In a historic referendum on their future, Quebeckers chose yesterday to cast their lot with Canada by overwhelmingly rejecting the sovereignty- association option of Premier Rene Levesque and his Parti Quebecois Government.
Mr. Levesque was almost weeping when he told an emotional rally at Montreal's Paul Sauve arena last night: "This hurts more than any election defeat. I know of what I speak." It was a bitter defeat because, despite the advice of hard-liners in his party, he had put a soft question to Quebeckers, designed to attract even the support of federalists who thought a yes vote would bring constitutional change.
All he wanted, Mr. Levesque had said, was a mandate to negotiate sovereignty for Quebec coupled with close economic ties with Canada. And nothing would change, he promised, until Quebeckers had a chance in a second referendum to approve whatever came out of the negotiations.
But the yes side obtained only 40 per cent of the popular vote, no more than what the PQ garnered in the 1976 provincial election. Even the ridings held by the PQ voted no, the yes side's only strength coming from the Saguenay-North Shore area. The result also indicated that a slight majority of the province's francophones voted no. Mr. Levesque, knowing a week ago that the solid no vote among non-francophones would tip the balance, changed his tactics to adopt a more strident stance, hoping to polarize the electorate further and gain at least a moral victory by getting a majority among francophones.
Mr. Levesque said last night the Quebec people had "cleanly given federalism another chance" and called upon Prime Minister Pierre Trudeau to make good his promises of constitutional reform. But he also called the federal intervention in the campaign "scandalously immoral." Liberal Leader Claude Ryan, the leader of the no forces supporting federalism, told a flag-waving victory rally at the Verdun Auditorium that the outcome showed "the depth of our Canadian roots," and that Quebeckers believe that "our future lies within federalism." He claimed a majority in every sector of the population, including the French-speaking voters. There would be no more "subtle distinctions" among Quebeckers on the basis of language; from now on "we are all full-status citizens again." Mr. Trudeau told a news conference that the vote showed the maturity of Quebec voters, but he said he couldn't put out of his mind that 40 per cent of Quebec voted yes. All Canadians should undertake a rebuilding of the Canadian federation.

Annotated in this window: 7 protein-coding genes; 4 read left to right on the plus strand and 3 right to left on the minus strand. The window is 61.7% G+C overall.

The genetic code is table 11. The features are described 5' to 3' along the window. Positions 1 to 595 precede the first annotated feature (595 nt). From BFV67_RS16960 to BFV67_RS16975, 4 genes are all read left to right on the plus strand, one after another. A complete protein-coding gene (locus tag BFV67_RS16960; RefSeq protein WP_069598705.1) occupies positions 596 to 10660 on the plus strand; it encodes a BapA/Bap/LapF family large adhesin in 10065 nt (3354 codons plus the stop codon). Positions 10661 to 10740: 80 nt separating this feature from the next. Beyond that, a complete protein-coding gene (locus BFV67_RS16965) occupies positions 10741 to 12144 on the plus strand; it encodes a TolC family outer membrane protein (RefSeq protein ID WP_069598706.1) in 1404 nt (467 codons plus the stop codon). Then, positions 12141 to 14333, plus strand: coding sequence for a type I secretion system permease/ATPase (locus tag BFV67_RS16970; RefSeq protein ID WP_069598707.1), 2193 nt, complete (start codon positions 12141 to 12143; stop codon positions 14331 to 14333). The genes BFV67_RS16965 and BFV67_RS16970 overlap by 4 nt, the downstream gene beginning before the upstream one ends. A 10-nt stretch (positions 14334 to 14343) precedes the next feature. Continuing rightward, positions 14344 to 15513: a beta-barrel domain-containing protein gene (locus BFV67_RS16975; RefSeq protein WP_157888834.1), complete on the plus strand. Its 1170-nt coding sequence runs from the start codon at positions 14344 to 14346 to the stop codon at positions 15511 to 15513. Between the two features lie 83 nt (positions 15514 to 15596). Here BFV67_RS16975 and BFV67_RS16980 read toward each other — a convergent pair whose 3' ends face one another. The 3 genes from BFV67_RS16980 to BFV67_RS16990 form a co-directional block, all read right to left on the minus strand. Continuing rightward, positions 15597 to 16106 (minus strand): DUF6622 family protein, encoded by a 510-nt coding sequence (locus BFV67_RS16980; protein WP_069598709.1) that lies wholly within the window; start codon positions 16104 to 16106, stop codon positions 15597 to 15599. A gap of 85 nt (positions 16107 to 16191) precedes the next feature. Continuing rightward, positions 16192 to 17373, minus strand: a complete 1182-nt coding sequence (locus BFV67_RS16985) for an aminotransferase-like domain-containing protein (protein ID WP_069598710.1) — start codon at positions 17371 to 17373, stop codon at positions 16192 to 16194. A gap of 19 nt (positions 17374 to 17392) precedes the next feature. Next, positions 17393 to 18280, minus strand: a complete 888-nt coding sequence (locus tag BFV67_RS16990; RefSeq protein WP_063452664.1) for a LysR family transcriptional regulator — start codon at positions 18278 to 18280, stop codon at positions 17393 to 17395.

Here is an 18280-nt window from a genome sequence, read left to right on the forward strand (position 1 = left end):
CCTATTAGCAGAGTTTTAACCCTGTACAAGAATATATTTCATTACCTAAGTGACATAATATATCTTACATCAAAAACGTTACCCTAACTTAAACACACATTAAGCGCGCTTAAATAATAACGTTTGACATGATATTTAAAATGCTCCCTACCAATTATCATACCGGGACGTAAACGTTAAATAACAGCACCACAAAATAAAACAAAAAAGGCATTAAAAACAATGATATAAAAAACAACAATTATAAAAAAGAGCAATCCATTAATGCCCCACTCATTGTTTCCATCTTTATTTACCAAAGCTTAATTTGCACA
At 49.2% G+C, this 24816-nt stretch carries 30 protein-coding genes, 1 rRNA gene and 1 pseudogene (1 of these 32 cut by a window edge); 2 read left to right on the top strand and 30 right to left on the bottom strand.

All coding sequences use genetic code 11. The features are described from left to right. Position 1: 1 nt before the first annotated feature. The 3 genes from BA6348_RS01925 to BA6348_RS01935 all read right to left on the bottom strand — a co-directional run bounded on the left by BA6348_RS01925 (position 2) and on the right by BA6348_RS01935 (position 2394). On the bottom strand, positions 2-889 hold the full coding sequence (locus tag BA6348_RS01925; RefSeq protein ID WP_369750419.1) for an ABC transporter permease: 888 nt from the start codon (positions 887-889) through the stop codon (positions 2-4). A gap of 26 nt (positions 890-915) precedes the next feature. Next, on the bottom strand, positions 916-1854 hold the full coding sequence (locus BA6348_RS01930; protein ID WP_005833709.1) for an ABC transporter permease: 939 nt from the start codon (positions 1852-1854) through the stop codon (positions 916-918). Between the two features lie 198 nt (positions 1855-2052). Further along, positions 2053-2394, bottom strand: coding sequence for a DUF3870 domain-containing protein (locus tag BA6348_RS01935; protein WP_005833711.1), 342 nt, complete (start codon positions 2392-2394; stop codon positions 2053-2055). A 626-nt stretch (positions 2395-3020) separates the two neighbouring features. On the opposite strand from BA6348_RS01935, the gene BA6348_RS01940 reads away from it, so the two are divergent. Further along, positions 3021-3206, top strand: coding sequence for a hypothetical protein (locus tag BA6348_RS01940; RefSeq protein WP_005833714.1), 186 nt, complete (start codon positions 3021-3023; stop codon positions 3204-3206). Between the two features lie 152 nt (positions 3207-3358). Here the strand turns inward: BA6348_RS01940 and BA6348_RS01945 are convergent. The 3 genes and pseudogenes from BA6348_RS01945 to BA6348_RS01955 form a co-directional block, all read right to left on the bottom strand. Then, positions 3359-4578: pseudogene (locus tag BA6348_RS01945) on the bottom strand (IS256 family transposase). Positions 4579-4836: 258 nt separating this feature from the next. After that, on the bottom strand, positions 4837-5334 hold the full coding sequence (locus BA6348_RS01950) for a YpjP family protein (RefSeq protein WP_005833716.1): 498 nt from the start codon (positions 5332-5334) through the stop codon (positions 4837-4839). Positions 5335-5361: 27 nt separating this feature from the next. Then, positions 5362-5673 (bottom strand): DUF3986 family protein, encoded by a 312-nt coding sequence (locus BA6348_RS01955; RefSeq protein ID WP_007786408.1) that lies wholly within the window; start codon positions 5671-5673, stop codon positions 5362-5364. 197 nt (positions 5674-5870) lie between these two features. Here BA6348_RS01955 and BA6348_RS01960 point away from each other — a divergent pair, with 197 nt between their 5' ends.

He called on Quebeckers to heal their wounds: "To all my fellow Quebeckers who have been wounded by defeat, I wish to say simply that we have all lost a little in this referendum. If you take account of the broken friendships, the strained family relationships, the hurt pride, there is no one among us who has not suffered some wound which we must try to heal in the days and weeks to come." The yes forces had been saying that if the no side won it would be because of the non-francophones, and Mr. Ryan had made a point of seeking an over-all majority among both the English and French-speaking voters.
He, like Mr. Levesque, also had his eye on the next provincial election, and last night he challenged Mr. Levesque to call one in the fall.
Mr. Ryan was proving himself in his first province-wide campaign since becoming party leader two years ago. He proved a tireless campaigner, dispelling earlier doubts that he was too intellectual and that his homespun, grass-roots campaign, which ignored the news media, was too unorthodox to succeed. At the end he was showing the strain of the 35-day fight.
The turnout yesterday was high, possibly topping 85 per cent, but Quebeckers are traditionally heavy voters anyway, as seen in the percentage who cast ballots in the three previous provincial elections: 84.2 per cent in 1970, 80.38 per cent in 1973 and 85.27 per cent in 1976. Yesterday even prisoners in jails were allowed to vote for the first time, patients were carried out of hospitals to cast their ballots, and at some polls there were hour-long lineups.
Federal Justice Minister Jean Chretien, a major participant in the campaign, said last night he had been afraid that "with emotions running high that some might lose their heads, but both sides of the barricade behaved with remarkable civility." It was a hard-fought campaign that divided families, exposed old wounds, and widened the chasm between the francophone and anglophone communities as never before. But it also brought about a massive political awakening. Thousands who had never been interested in politics were forced to take a stand.